John Lamb, Published February 06 2013
Theatre B debuts Incubator Series with play by Seattle playwright with local ties
For its new program to develop new talent, the Incubator Series, Theatre B received about 10 un-published scripts from a friend in New York.
Out of those 10, one stood out: “Sweet Nothing: A (Grim) Fairytale,” by Stephanie Timm, which opens tonight.
“We just picked the script blind because we liked it,” says Carrie Wintersteen, Theatre B’s executive director.
What Wintersteen and the rest of the Fargo troupe didn’t know is that Timm is a hometown talent.
“It’s great,” the Seattle-based playwright says about having her work done in her old stomping ground. “When you’re in high school and trying to figure out who you are and what you want to be, it’s sort of a hope that something I do will get me some attention in a positive way.”
While her father bought a block of tickets for tonight’s opening, the guest of honor can’t make it as the 30-something has two young children to take care of and her job at Cornish College of the Arts.
Timm’s work is indeed getting her noticed in the right ways. “Sweet Nothing” was her second play nominated for a Gregory Award, honoring Washington state theater. The play was also selected for development at the Kennedy Center.
The play follows sisters trying to get by after war has ripped apart their home and country when one day a wolf comes to their door.
“It’s a dark story. It’s a dark world. There are comedic aspects to it,” she says, acknowledging the punny subtitle: “A (Grim) Fairytale,” a reference both to the troubling subject matter but also the folktale collecting Brothers Grimm who penned “Snow White,” “Hansel and Gretel” and other childhood favorites.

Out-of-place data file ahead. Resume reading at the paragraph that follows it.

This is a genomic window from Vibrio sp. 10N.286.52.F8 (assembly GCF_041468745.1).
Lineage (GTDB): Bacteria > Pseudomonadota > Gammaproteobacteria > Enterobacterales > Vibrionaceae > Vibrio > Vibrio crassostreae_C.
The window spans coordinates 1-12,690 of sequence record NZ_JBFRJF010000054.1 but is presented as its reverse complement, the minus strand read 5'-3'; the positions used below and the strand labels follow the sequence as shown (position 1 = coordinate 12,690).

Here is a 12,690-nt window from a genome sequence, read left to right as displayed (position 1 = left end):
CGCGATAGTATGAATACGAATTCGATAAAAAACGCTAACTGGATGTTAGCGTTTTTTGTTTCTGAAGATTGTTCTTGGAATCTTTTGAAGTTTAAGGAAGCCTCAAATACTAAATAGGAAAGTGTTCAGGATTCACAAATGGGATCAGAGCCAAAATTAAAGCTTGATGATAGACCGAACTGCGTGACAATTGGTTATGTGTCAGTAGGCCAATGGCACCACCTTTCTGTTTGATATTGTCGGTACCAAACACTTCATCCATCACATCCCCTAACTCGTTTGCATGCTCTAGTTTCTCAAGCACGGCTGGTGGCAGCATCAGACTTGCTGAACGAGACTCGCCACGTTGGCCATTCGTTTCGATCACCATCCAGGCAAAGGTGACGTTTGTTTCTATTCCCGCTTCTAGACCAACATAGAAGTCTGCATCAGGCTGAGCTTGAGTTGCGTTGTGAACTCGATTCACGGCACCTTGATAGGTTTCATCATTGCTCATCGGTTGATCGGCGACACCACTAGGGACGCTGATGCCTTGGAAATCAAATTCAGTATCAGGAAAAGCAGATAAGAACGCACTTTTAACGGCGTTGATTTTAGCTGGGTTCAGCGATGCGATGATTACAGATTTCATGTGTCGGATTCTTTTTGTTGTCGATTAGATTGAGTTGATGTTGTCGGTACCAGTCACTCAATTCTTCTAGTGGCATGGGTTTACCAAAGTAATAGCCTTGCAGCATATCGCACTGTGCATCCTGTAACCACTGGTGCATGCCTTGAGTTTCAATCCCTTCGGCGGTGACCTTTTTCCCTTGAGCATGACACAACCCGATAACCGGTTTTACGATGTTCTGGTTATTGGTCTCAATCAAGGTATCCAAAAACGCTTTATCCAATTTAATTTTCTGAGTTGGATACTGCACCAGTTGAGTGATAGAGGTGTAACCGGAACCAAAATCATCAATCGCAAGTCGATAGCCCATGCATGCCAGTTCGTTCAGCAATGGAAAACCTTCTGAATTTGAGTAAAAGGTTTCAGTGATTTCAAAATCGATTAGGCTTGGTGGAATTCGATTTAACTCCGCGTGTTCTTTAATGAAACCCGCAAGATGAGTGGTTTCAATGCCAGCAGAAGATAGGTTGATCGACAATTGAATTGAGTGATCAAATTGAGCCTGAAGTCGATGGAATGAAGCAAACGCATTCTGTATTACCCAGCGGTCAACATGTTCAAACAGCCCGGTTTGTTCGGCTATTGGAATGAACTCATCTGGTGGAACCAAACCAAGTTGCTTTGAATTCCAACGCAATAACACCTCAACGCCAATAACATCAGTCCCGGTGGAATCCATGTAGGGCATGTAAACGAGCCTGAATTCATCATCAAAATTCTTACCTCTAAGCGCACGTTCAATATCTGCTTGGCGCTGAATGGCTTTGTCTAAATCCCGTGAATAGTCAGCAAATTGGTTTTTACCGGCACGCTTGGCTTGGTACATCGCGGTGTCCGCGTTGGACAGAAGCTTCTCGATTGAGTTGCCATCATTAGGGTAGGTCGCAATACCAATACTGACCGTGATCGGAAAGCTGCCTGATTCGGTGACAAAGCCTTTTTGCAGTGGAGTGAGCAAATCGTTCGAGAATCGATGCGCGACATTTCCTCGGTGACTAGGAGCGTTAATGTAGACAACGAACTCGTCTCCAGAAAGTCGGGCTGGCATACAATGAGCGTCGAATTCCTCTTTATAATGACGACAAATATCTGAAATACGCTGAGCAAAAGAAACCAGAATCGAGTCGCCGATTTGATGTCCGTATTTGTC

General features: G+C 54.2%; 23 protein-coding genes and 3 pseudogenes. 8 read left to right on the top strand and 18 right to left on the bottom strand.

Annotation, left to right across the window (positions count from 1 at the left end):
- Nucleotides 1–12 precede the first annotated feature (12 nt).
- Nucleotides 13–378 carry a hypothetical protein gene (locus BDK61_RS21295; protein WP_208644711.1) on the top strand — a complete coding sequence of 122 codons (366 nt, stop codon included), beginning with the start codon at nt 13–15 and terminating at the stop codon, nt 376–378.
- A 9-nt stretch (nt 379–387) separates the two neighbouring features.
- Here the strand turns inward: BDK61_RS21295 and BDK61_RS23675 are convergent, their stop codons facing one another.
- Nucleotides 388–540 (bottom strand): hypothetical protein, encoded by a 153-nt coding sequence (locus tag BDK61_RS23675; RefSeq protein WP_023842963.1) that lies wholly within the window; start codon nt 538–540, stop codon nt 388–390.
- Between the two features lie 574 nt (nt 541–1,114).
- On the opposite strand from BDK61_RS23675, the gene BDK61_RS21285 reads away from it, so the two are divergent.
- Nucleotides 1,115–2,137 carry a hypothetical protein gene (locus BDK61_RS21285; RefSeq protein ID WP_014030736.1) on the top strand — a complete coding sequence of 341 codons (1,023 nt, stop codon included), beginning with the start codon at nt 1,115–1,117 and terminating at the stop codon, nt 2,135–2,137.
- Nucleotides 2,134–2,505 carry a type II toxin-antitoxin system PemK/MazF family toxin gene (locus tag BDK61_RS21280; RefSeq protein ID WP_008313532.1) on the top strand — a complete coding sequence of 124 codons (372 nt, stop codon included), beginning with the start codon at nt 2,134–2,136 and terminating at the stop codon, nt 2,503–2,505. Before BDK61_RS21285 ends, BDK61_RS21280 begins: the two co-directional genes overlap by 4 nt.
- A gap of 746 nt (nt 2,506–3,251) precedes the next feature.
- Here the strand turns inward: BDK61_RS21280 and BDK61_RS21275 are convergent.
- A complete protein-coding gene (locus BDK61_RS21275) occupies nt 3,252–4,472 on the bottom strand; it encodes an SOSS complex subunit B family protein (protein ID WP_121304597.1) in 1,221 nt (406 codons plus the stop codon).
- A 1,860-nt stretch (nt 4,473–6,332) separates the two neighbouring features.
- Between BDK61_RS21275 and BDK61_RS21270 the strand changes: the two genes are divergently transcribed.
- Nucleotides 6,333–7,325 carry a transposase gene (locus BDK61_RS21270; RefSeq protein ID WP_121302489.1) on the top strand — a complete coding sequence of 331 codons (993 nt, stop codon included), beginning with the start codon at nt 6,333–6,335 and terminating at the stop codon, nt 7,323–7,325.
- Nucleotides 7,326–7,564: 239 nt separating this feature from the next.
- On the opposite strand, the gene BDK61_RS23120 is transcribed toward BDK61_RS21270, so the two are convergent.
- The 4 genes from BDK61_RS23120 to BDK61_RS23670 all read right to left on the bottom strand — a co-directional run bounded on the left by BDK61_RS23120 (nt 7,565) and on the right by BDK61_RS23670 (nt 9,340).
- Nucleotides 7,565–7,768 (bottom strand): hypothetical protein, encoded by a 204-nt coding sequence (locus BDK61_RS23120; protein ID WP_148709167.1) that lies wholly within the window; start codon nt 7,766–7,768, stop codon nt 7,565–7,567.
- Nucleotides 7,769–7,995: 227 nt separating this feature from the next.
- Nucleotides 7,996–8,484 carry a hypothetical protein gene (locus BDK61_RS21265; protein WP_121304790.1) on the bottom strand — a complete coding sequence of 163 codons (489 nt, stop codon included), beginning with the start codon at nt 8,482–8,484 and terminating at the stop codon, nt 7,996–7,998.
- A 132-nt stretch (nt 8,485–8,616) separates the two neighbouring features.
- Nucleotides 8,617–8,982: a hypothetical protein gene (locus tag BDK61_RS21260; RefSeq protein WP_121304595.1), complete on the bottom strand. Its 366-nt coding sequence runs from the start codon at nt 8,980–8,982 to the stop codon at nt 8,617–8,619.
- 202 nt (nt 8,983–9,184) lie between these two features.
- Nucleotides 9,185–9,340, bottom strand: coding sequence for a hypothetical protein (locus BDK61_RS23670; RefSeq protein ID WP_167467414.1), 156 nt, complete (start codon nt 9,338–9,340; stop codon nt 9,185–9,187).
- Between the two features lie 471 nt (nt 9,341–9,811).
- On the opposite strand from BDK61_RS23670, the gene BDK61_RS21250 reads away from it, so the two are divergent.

“I’ve always loved fairytales and what I think is interesting is when you read original Grimm fairytales, they are grim,” she says. “They don’t end with kissing a frog and him becoming a prince. They’re really dark all of the way to the end.”
Timm thought an imaginary land would be the perfect place to examine scenes all too real to certain parts of the world.
“I thought it was an appropriate setting to explore the aftermath of war and what it might be like to come of age to come of age in a war-torn-land,” she says. “A place without infrastructure, without grocery stores. All the things I take for granted now and took for granted when I was young. What do you do when you don’t have anything to eat?”
With her work getting noticed, but still not yet published, Timm isn’t facing that bleak of a landscape. Still, she says pro-grams like Theatre B’s Incubator Series are important to developing works for the stage
“I think it’s an incredible opportunity and I think it’s really important if theater in general is going to stay alive for theaters to invest in new writers, emerging voices, new talent including new directors and young directors. I think it’s vital or it’s going to go extinct,” she says.
If Theatre B’s Incubator Series is deemed successful, it will commission regional writers to write and workshop with the troupe.
If that happens, Timm would be open to coming back and fulfilling her own fairytale ending.
“I would definitely be interested in working with them in a more hands-on way when my kids are older,” she says.
If you go
What: "Sweet Nothing: A (Grim) Fairytale"
When: 7:30 tonight through Saturday and the following weekends in February, with a 2 p.m. matinee on Feb. 17
Where: Theatre B, 716 Main Ave., Fargo
Info: Tickets are $20 adults, $10 students. (701) 729-8880.
Readers can reach Forum reporter John Lamb at (701) 241-5533